Canadian study: increasing use of Pill linked to higher rates of prostate cancer in men
A Canadian study published in British Medical Journal Open says that increasing use of the contraceptive pill is being linked with the rise of prostate cancer in men.
According to researchers, the Pill has soared in popularity over the past 40 years, and at the same time prostate cancer has become the most common form of the disease in men.
There is a statistical relationship between the two trends, possibly driven by men’s greater exposure to the oestrogen hormone contained in the Pill.
Widespread use of the Pill has led to more of the hormone finding its way into the water supply and food chain, with implications for human health, says the study in BMJ Open.
Using data from 87 countries, researchers found that where the proportion of women using the contraceptive pill is higher, rates of prostate cancer are higher.
Other contraceptives such as intrauterine devices or condoms were not linked to a higher incidence of prostate cancer.
A team of researchers from Canada used two sets of data to pinpoint rates of prostate cancer and associated deaths and the proportion of women using common methods of contraception for 2007.
Use of the contraceptive pill was significantly associated with the number of new cases of prostate cancer around the world, in findings which were not affected by a nation’s wealth and therefore probably not influenced by better detection through screening and health services.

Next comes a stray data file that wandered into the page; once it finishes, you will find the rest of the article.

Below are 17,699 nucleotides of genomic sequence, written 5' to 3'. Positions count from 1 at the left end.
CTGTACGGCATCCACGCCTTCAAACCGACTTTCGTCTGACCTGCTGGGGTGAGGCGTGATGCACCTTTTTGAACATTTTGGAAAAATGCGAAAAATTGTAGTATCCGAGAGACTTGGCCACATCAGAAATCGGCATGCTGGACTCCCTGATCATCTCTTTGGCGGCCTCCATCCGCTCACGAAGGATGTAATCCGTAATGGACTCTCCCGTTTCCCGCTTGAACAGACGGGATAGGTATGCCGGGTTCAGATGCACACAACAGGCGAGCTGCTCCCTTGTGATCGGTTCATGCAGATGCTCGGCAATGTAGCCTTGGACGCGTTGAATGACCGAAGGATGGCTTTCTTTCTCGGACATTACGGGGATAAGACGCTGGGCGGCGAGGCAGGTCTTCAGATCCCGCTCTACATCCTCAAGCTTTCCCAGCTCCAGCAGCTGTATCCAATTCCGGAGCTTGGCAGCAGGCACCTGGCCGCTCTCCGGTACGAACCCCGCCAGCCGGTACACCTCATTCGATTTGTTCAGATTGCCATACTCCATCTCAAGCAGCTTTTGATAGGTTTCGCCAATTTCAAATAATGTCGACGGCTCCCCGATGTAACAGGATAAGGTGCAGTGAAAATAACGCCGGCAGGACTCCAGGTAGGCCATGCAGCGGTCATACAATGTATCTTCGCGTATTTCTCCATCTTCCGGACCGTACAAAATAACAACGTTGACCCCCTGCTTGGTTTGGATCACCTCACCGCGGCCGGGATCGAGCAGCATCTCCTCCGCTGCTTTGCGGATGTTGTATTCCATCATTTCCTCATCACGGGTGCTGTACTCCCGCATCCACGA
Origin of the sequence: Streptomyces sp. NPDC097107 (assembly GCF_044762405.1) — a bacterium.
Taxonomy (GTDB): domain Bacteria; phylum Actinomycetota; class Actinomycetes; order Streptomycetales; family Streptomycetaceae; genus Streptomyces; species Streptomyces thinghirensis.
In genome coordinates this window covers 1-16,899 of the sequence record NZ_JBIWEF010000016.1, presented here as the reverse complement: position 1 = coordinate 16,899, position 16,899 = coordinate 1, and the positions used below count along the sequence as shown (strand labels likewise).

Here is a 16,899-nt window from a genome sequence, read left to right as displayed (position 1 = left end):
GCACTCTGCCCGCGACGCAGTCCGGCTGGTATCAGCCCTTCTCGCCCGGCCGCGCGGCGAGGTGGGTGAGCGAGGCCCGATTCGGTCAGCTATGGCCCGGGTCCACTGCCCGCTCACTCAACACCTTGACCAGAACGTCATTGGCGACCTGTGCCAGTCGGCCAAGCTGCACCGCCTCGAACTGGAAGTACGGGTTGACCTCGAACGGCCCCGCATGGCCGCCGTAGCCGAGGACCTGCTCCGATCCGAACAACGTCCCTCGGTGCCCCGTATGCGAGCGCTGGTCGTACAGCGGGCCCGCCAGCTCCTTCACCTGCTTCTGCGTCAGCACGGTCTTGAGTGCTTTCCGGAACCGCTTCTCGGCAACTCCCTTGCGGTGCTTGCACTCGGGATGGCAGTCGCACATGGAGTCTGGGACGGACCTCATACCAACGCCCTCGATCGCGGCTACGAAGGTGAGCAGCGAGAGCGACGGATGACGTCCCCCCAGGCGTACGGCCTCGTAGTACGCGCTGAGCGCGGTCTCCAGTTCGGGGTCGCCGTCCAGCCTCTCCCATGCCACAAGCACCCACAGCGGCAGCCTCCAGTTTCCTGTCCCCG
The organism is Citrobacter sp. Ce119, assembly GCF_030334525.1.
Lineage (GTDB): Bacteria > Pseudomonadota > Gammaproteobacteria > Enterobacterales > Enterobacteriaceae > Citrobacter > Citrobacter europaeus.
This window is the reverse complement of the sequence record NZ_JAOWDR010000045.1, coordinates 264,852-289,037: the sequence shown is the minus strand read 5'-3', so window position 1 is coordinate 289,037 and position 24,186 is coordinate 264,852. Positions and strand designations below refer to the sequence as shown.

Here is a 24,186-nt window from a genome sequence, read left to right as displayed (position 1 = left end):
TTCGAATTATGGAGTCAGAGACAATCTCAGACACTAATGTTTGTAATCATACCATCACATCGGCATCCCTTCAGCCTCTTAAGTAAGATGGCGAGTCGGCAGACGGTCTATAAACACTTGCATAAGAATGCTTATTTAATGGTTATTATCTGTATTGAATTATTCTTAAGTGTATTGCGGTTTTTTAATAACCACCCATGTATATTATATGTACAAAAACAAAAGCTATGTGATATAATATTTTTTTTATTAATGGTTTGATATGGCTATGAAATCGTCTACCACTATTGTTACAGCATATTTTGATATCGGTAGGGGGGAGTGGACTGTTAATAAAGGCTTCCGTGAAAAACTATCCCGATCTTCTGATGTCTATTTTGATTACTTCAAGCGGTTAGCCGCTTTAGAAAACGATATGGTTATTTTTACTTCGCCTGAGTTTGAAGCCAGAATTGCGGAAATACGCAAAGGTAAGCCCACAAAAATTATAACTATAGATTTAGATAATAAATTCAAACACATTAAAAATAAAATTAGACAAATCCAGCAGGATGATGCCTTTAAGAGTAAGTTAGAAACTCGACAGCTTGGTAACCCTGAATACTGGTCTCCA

Excess exposure to oestrogen is known to cause cancer and the study suggests that widespread use of the Pill has resulted in by-products called endocrine disruptors being deposited in the environment.
These do not break down easily in the body so can be passed into urine and end up in the water supply or the food chain, thus exposing the general population.
Dr. Kate Holmes, of The Prostate Cancer Charity, said: “This study does not present a strong evidence case for an association between the use of the contraceptive pill and prostate cancer, nor does it intend to.
“It is intended to explore the possibility that release of endocrine disruptive chemicals (EDCs) into the environment, a process which is not unique to the Pill, might impact on the incidence of the disease.
“However, for all of the 87 countries in the study, there is no information on the level of these chemicals in the environment, with the focus on the contraceptive pill as the sole source, which we know is not the case.”
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